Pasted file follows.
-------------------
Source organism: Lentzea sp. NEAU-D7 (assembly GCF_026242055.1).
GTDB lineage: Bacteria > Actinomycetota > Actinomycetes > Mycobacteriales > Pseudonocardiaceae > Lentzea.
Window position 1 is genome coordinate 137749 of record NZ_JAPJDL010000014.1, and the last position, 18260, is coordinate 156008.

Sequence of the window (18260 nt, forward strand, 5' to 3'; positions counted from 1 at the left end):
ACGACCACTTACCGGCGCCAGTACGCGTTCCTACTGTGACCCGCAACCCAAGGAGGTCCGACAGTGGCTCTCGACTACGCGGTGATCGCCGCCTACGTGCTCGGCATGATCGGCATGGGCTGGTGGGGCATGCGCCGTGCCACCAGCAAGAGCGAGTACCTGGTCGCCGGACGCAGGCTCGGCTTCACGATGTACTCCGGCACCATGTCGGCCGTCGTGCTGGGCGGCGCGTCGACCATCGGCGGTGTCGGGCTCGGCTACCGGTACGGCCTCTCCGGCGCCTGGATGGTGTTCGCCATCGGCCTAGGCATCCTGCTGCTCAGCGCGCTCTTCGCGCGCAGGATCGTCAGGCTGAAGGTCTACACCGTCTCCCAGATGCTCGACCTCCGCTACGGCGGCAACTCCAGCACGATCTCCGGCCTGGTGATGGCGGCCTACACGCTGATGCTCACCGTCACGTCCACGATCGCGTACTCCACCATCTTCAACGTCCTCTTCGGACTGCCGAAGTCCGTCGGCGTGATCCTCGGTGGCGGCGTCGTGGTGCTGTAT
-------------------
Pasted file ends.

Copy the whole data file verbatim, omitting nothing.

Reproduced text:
Source organism: Lentzea sp. NEAU-D7 (assembly GCF_026242055.1).
GTDB lineage: Bacteria > Actinomycetota > Actinomycetes > Mycobacteriales > Pseudonocardiaceae > Lentzea.
Window position 1 is genome coordinate 137749 of record NZ_JAPJDL010000014.1, and the last position, 18260, is coordinate 156008.

Sequence of the window (18260 nt, forward strand, 5' to 3'; positions counted from 1 at the left end):
ACGACCACTTACCGGCGCCAGTACGCGTTCCTACTGTGACCCGCAACCCAAGGAGGTCCGACAGTGGCTCTCGACTACGCGGTGATCGCCGCCTACGTGCTCGGCATGATCGGCATGGGCTGGTGGGGCATGCGCCGTGCCACCAGCAAGAGCGAGTACCTGGTCGCCGGACGCAGGCTCGGCTTCACGATGTACTCCGGCACCATGTCGGCCGTCGTGCTGGGCGGCGCGTCGACCATCGGCGGTGTCGGGCTCGGCTACCGGTACGGCCTCTCCGGCGCCTGGATGGTGTTCGCCATCGGCCTAGGCATCCTGCTGCTCAGCGCGCTCTTCGCGCGCAGGATCGTCAGGCTGAAGGTCTACACCGTCTCCCAGATGCTCGACCTCCGCTACGGCGGCAACTCCAGCACGATCTCCGGCCTGGTGATGGCGGCCTACACGCTGATGCTCACCGTCACGTCCACGATCGCGTACTCCACCATCTTCAACGTCCTCTTCGGACTGCCGAAGTCCGTCGGCGTGATCCTCGGTGGCGGCGTCGTGGTGCTGTAT